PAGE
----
Don't engage employees -- empower them

Apple Store employees in Switzerland
Flickr user dulnan

(MoneyWatch) The management fad of the millennium is employee "engagement." Gallup has done a remarkable job of marketing it as the one metric for improving everything from employee retention to business performance.

But does it work? Not necessarily.

Sure, every executive and business leader wants employees to care about their jobs and the success of their company. That's a no-brainer. But accurately measuring employee engagement, developing the right strategies to improve it, implementing them, and not screwing up anything else in the process is far easier said than done.

More importantly, at least one credible expert and a human capital analytics consultancy firm say the cause-and-effect relationship between employee engagement and business results isn't compelling, primarily because their drivers are not necessarily the same. And I happen to agree.

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If the results are questionable, then why have so many companies jumped on the employee engagement bandwagon? Like so many things nowadays, executives do it because it's popular, it sounds good and it sounds easy. Hire Gallup, have them do a survey, make a few tweaks and -- voila! -- instant engagement.

The truth is that companies do half-baked stuff like that all the time. I've seen it over and over. Half the time it backfires because they're not measuring the right factors, they don't make the right changes, or they fix one thing and screw up another.

Now, I know employee engagement is a phrase with a deeper meaning, but whenever I hear it, I can't help but relate it to domesticated animals. You engage a dog by getting it to do tricks in the hope of getting a treat. You engage a cat with a piece of string or, if you really want to go high-tech, a laser pointer.

I know it's a condescending analogy, but when you lump individuals into masses to be measured with tools and manipulated into doing what you want them to do, what can I say? It seems to fit. Maybe it works with certain employees. Maybe not. But there's one thing I do know: There are better ways to motivate employees and improve business performance.

I say that because, in the high-tech industry, where a high percentage of employees do knowledge-based work, what really motivates them is feeling empowered. In my experience, employees feel empowered when:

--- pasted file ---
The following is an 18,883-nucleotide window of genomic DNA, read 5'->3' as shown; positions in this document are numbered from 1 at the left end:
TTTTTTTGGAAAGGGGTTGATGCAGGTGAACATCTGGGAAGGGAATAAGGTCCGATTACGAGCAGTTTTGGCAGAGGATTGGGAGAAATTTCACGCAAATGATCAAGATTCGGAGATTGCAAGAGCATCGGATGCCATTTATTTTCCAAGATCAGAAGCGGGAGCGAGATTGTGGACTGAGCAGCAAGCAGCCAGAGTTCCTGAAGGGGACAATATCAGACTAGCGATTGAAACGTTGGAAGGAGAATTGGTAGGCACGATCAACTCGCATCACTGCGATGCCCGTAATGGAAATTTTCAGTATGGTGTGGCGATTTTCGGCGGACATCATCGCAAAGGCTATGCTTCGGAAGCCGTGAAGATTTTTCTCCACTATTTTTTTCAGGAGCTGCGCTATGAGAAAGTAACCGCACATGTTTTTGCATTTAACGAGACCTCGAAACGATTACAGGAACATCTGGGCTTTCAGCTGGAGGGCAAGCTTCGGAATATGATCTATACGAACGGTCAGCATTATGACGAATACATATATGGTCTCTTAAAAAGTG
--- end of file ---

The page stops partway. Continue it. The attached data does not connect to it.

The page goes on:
- Their responsibilities are clearly defined

- They're challenged, given the tools they need to succeed and are held accountable

- They feel their hard work is recognized

- They feel they're part of something that will make a difference

- They're compensated appropriately and have the opportunity to move up if they excel

- Things they should or need to know aren't kept from them

- Their management is at least as competent, capable and hardworking as they are.

In my experience, that's what empowers and motivates employees. And that's what translates into improved employee retention, effectiveness, productivity and business performance. Everyone benefits, from employees and managers to customers and shareholders. Everyone.

And here's the thing about empowerment. Once a company gives it by creating a culture where employees feel empowered, they can't easily take it away. That's precisely why it's so attractive and motivating for employees. It gives them a measure of control. And it pays off, big-time.

Engagement, on the other hand, is something that companies spoon-feed employees. It creates dependency and mediocrity. If that's what you or your company wants out of life, that's fine. Do that.

But if you're the kind of employee who aspires to do great things, who wants to get ahead, don't settle for engagement. Find a work environment where you feel empowered. And if you're the kind of executive or business leader who wants employees that outperform their peers, create a culture that empowers them.

Image courtesy of Flickr user dulnan